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Marples: Your reputation precedes you at Jim's Bayou

Anyone who has studied notable Texans of the past is aware that early Texans traveled. In the early years, it was often done on foot or horseback. Thank heavens Longview and environs now are blessed with good, modern transportation.

I think of the rugged individuals such as Sam Houston, David Crockett, Stephen F. Austin, Jim Bowie and others whose travels brought them from other states to pass near Longview. I recently learned of another one.

I knew the town of Clarksville — founded in 1833, well before Texas was even a Republic — was named after explorer James Clark. I didn’t realize Clark’s settlements were so widespread. His exploits in East Texas give new meaning to the phrase, “Your reputation precedes you.”

To visualize this, consider: From Clarksville to Kildare/Jim’s Bayou is 85 miles and I recall crossing a creek aptly named “Jim’s Bayou Creek,” which is named after him. In 1835, Clark led some Red River settlers down to Nacogdoches and beyond.

My purpose of visiting Jim’s Bayou was to see a beautiful, historic, two-story white building made from extremely durable Heart Cypress wood. It was so tall it almost reached three stories. That building was the home of the Baptist Church and Masonic Lodge since the year 1878. It still is home to the lodge.

I was privileged to attend a regular meeting of the “Jim’s Bayou Masonic Lodge #491.” I was welcomed and one of the lodge officers did a beautiful oratorical speech at the conclusion of the meeting. It was like stepping back in time to 1878. A beautiful oil portrait of President George Washington (also a Freemason) was on the wall, along with the “Eye of Providence” or “All-Seeing Eye of Almighty God,” nice gold painted emblems pertinent to the fraternity and a painting of The Ten Commandments. After all, the Masons shared the building with the Baptist Church. I saw an old pew, and outside was a fairly large black metal bell, which obviously rang for church services and for school to commence.

About all that is left is the “new” Baptist Church right next to that historic Jim’s Bayou Masonic Lodge building.

I took my cousin Carole along so she could see the historic ambiance of the building. I made it up the long flight of stairs slowly under my own steam, and I reflected on the hundreds of people who had stood where I was for the past 141 years, conducting the exact same honorable ceremonies.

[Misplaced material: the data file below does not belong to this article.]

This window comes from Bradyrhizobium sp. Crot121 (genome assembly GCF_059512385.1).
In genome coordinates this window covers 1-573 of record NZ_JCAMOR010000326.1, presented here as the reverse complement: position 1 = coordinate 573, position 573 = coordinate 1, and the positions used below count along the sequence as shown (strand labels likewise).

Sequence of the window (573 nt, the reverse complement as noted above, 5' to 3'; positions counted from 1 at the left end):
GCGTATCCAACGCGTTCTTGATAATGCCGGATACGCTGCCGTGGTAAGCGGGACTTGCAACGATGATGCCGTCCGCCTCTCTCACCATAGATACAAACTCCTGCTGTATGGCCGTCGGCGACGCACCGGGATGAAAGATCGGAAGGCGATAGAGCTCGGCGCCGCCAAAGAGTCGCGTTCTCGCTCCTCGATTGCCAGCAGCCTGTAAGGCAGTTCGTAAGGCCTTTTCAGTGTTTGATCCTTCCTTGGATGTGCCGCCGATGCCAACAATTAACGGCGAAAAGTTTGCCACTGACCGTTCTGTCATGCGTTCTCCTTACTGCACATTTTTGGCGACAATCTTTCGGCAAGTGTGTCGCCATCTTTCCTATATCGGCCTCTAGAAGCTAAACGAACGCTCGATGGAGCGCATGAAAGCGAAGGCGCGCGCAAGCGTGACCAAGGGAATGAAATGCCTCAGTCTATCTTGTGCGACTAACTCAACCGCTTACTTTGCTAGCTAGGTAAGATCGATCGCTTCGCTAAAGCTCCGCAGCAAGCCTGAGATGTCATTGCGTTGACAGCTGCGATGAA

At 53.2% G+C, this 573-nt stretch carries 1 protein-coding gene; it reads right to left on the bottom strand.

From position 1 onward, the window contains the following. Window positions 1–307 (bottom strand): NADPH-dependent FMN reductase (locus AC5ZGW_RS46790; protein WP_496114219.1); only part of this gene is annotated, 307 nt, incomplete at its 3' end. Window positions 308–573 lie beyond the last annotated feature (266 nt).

A crowd of cars was already present when we arrived. Both the Baptist Church and the lodge had events that summer evening. It’s remarkable that when that building was erected, Texas had been a state only 33 years. Therefore, it’s obvious that men who lived and breathed during the time of the Republic of Texas had entered those doors and stood where I stood.

Longview has its share of landmarks. But practically the entire time Longview has been a town Jim’s Bayou Masonic Lodge was proudly standing. I was awed by that. I’ve been inside lodges that were chartered earlier, but that lodge is likely one of the oldest East Texas lodges in continuous use (since 1878).

Little did I know that James “Jim” Clark was born in 1799 in Sumner County, Tennessee, which is the same county where my great great great grandfather Zachariah Williams was born, circa 1790.

Clark graduated from the University of Virginia, later moving to southwestern Arkansas and in 1830 taking an oath to Mexico to become a colonist. In 1838, two years after Texas became a Republic, he was awarded a whopping 4,605 acres and later awarded an additional 320 acres from the Texas Secretary of War for military service.

Had Clark not died of a throat ailment while surveying, he would have been more a part of our area’s history. He was slated to spearhead Anglo migration in the area we call Longview today.

— James A. Marples, a Longview resident, is a regular contributor to the Saturday Forum.

Today's Bible verse

“O God, you are my God, earnestly I seek you; my soul thirsts for you, my body longs for you, in a dry and weary land where there is no water.”

Psalms 63:1

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